Portal:1920s

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The 1920s Portal


The 1920s was a decade of the Gregorian calendar that began on January 1, 1920, and ended on December 31, 1929. In North America, it is frequently referred to as the "Roaring Twenties" or the "Jazz Age", while in Europe the period is sometimes referred to as the "Golden Age Twenties"[1] because of the economic boom following World War I. French speakers refer to the period as the "Années folles" (“Crazy Years”),[2] emphasizing the era's social, artistic, and cultural dynamism.

The economic prosperity experienced by many countries during the 1920s (especially the United States) was similar in nature to that experienced in the 1950s and 1990s. Each period of prosperity was the result of a paradigm shift in global affairs. These shifts in the 1920s, 1950s, and 1990s, occurred in part as the result of the conclusion of World War I and Spanish flu, World War II, and the Cold War, respectively.

The 1920s saw foreign oil companies begin operations throughout South America. Venezuela became the world's second largest oil producing nation.[3]

In some countries the 1920s saw the rise of radical political movements, especially in regions that were once part of empires. Communism spread as a consequence of the October Revolution and the Bolsheviks' victory in the Russian Civil War. Fear of the spread of Communism led to the emergence of far right political movements and fascism in Europe. Economic problems contributed to the emergence of dictators in Eastern Europe and the Balkans, to include Józef Piłsudski in the Second Polish Republic, and Peter and Alexander Karađorđević in the Kingdom of Yugoslavia.

The devastating Wall Street Crash in October 1929 is generally viewed as a harbinger of the end of 1920s prosperity in North America and Europe.


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Fighting near Radzymin
The Battle of Radzymin, a key part of what later became known as the Battle of Warsaw, took place during the Polish–Soviet War (1919–21). The battle occurred near the town of Radzymin, some 20 kilometres (12 mi) north-east of Warsaw, between August 13 and 16, 1920. The first phase began with a frontal assault by the Red Army on the Praga bridgehead. The Soviet forces captured Radzymin on August 14 and breached the lines of the 1st Polish Army, which was defending Warsaw from the east. Radzymin changed hands several times in heavy fighting. The Russians wanted to break through the Polish defences to Warsaw, while the Polish aim was to defend the area long enough for a two-pronged counteroffensive to outflank the attacking forces. After three days of intense fighting, the corps-sized 1st Polish Army under General Franciszek Latinik managed to repel a direct assault by six Red Army rifle divisions at Radzymin and Ossów. The struggle for control of Radzymin forced General Józef Haller, commander of the Polish Northern Front, to start the 5th Army's counterattack earlier than planned. Radzymin was recaptured on August 15, and this victory proved to be one of the turning points of the Battle of Warsaw.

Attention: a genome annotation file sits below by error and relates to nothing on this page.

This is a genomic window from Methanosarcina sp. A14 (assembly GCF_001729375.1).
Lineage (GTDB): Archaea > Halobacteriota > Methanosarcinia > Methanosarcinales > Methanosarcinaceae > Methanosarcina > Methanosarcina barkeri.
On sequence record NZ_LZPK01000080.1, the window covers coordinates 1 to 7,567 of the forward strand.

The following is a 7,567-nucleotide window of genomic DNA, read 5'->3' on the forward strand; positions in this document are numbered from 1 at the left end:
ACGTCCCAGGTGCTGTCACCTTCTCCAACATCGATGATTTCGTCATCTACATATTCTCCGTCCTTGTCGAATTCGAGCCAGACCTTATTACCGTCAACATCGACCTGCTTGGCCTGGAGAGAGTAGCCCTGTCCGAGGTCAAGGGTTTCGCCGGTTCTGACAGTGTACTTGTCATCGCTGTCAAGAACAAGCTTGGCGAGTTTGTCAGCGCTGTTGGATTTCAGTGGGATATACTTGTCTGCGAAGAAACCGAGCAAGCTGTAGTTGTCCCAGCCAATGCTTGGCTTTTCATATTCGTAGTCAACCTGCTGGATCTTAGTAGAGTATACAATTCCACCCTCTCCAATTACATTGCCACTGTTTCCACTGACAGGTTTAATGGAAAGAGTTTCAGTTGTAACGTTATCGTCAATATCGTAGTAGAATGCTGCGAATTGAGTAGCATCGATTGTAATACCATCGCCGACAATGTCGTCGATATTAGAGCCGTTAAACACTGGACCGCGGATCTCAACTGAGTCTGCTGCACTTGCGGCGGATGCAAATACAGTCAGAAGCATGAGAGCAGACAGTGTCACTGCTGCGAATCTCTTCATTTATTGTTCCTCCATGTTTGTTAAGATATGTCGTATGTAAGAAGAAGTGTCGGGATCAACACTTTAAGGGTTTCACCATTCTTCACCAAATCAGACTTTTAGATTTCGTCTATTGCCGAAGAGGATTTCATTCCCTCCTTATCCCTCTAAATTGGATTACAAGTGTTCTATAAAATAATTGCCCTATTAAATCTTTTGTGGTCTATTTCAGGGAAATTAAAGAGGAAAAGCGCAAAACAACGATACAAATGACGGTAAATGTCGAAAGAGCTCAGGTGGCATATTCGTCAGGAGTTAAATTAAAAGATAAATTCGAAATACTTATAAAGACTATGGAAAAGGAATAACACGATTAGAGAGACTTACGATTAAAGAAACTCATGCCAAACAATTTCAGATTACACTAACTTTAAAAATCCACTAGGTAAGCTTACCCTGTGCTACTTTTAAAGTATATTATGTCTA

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Lillian Gish
Credit: Bain News Service

A portrait of Lillian Gish from 1921. Gish was one of the first female movie stars, called "The First Lady of American Cinema", starting in 1912 and continuing to appear in films until 1987. The American Film Institute named Gish 17th among the greatest female stars of all time and awarded her a Life Achievement Award, making her the only recipient who was a major figure in the silent era. Remarkably, she never won an Academy Award for her work, although she did receive a Special Academy Award in 1971.

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Naniboujou Lodge

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Roger Hornsby on a 1921 Exhibits baseball card wearing a St. Louis Cardinals road uniform
Rogers Hornsby (1896–1963) was an American baseball infielder, manager, and coach who played 23 seasons in Major League Baseball (MLB). Hornsby was named the National League (NL)'s Most Valuable Player (MVP) twice, and was a member of the 1926 World Series champions. In 1915, he began his major league career with the St. Louis Cardinals and remained with the team for 12 seasons, winning his first MVP and his only World Series. He then played for the New York Giants and Boston Braves before being traded to the Chicago Cubs. He played with the Cubs for four years and won his second MVP before the team released him in 1932. Hornsby re-signed with the Cardinals in 1933, but was released partway through the season and was picked up by the St. Louis Browns. He remained there until his final season in 1937. From 1925 to 1937, Hornsby was intermittently a player-manager. He later managed the Browns in 1952 and the Cincinnati Reds from 1952 to 1953. Sportswriters consider Hornsby to be one of the best hitters of all time. His career batting average of .358 is second to Ty Cobb in MLB history. He also won two Triple Crowns, and is the only player to hit 40 home runs and bat .400 in the same year (1922). He was elected into the National Baseball Hall of Fame in 1942.

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  1. ^ Paul Sann, The Lawless Decade Retrieved 2009-09-03
  2. ^ Andrew Lamb (2000). 150 Years of Popular Musical Theatre. Yale U.P. p. 195. 
  3. ^ Wilkins, Mira (1974). "Multinational Oil Companies in South America in the 1920s: Argentina, Bolivia, Brazil, Chile, Colombia, Ecuador, and Peru". The Business History Review. 48 (3): 414–446. doi:10.2307/3112955. 
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